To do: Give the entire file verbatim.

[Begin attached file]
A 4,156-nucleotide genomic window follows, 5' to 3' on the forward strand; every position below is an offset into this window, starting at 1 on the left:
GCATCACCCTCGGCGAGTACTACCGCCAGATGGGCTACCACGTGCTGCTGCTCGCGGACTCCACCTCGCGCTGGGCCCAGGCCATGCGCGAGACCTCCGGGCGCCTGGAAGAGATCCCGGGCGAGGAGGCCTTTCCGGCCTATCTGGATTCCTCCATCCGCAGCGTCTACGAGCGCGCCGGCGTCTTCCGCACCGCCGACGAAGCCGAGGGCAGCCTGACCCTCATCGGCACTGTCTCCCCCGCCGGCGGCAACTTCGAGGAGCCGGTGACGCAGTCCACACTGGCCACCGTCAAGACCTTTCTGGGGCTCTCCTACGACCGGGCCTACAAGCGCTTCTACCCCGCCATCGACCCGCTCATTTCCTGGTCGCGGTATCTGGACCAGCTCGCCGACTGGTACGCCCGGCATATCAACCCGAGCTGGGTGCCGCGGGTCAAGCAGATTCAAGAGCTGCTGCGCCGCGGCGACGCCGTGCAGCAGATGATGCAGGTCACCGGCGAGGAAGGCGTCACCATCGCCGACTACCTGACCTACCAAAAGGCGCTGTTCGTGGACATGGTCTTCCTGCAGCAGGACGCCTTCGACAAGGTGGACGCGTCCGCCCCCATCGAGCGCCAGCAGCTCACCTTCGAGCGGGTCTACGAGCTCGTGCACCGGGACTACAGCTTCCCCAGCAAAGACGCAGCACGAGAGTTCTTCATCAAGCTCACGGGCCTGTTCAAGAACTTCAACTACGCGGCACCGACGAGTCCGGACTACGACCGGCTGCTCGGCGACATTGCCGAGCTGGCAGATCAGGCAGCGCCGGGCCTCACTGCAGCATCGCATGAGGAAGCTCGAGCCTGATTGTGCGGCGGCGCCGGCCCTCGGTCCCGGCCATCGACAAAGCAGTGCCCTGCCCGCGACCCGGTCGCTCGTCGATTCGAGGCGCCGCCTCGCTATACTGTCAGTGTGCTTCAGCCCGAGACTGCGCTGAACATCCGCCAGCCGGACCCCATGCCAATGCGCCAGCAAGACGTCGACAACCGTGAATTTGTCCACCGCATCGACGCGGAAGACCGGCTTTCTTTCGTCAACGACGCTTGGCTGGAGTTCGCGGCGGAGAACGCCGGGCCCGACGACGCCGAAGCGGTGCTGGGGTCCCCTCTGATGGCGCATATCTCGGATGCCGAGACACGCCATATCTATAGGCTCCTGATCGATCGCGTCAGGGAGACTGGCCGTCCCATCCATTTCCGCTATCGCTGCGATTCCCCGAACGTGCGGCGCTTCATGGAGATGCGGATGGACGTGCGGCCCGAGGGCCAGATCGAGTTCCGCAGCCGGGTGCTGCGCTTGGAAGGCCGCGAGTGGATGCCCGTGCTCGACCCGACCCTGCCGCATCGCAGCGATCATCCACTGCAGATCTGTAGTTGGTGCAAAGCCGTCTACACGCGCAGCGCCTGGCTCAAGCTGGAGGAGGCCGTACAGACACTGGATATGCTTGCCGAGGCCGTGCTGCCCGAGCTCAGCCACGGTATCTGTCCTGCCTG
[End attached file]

A 4,156-nucleotide genomic window follows, 5' to 3' on the forward strand; every position below is an offset into this window, starting at 1 on the left:
GCATCACCCTCGGCGAGTACTACCGCCAGATGGGCTACCACGTGCTGCTGCTCGCGGACTCCACCTCGCGCTGGGCCCAGGCCATGCGCGAGACCTCCGGGCGCCTGGAAGAGATCCCGGGCGAGGAGGCCTTTCCGGCCTATCTGGATTCCTCCATCCGCAGCGTCTACGAGCGCGCCGGCGTCTTCCGCACCGCCGACGAAGCCGAGGGCAGCCTGACCCTCATCGGCACTGTCTCCCCCGCCGGCGGCAACTTCGAGGAGCCGGTGACGCAGTCCACACTGGCCACCGTCAAGACCTTTCTGGGGCTCTCCTACGACCGGGCCTACAAGCGCTTCTACCCCGCCATCGACCCGCTCATTTCCTGGTCGCGGTATCTGGACCAGCTCGCCGACTGGTACGCCCGGCATATCAACCCGAGCTGGGTGCCGCGGGTCAAGCAGATTCAAGAGCTGCTGCGCCGCGGCGACGCCGTGCAGCAGATGATGCAGGTCACCGGCGAGGAAGGCGTCACCATCGCCGACTACCTGACCTACCAAAAGGCGCTGTTCGTGGACATGGTCTTCCTGCAGCAGGACGCCTTCGACAAGGTGGACGCGTCCGCCCCCATCGAGCGCCAGCAGCTCACCTTCGAGCGGGTCTACGAGCTCGTGCACCGGGACTACAGCTTCCCCAGCAAAGACGCAGCACGAGAGTTCTTCATCAAGCTCACGGGCCTGTTCAAGAACTTCAACTACGCGGCACCGACGAGTCCGGACTACGACCGGCTGCTCGGCGACATTGCCGAGCTGGCAGATCAGGCAGCGCCGGGCCTCACTGCAGCATCGCATGAGGAAGCTCGAGCCTGATTGTGCGGCGGCGCCGGCCCTCGGTCCCGGCCATCGACAAAGCAGTGCCCTGCCCGCGACCCGGTCGCTCGTCGATTCGAGGCGCCGCCTCGCTATACTGTCAGTGTGCTTCAGCCCGAGACTGCGCTGAACATCCGCCAGCCGGACCCCATGCCAATGCGCCAGCAAGACGTCGACAACCGTGAATTTGTCCACCGCATCGACGCGGAAGACCGGCTTTCTTTCGTCAACGACGCTTGGCTGGAGTTCGCGGCGGAGAACGCCGGGCCCGACGACGCCGAAGCGGTGCTGGGGTCCCCTCTGATGGCGCATATCTCGGATGCCGAGACACGCCATATCTATAGGCTCCTGATCGATCGCGTCAGGGAGACTGGCCGTCCCATCCATTTCCGCTATCGCTGCGATTCCCCGAACGTGCGGCGCTTCATGGAGATGCGGATGGACGTGCGGCCCGAGGGCCAGATCGAGTTCCGCAGCCGGGTGCTGCGCTTGGAAGGCCGCGAGTGGATGCCCGTGCTCGACCCGACCCTGCCGCATCGCAGCGATCATCCACTGCAGATCTGTAGTTGGTGCAAAGCCGTCTACACGCGCAGCGCCTGGCTCAAGCTGGAGGAGGCCGTACAGACACTGGATATGCTTGCCGAGGCCGTGCTGCCCGAGCTCAGCCACGGTATCTGTCCTGCCTG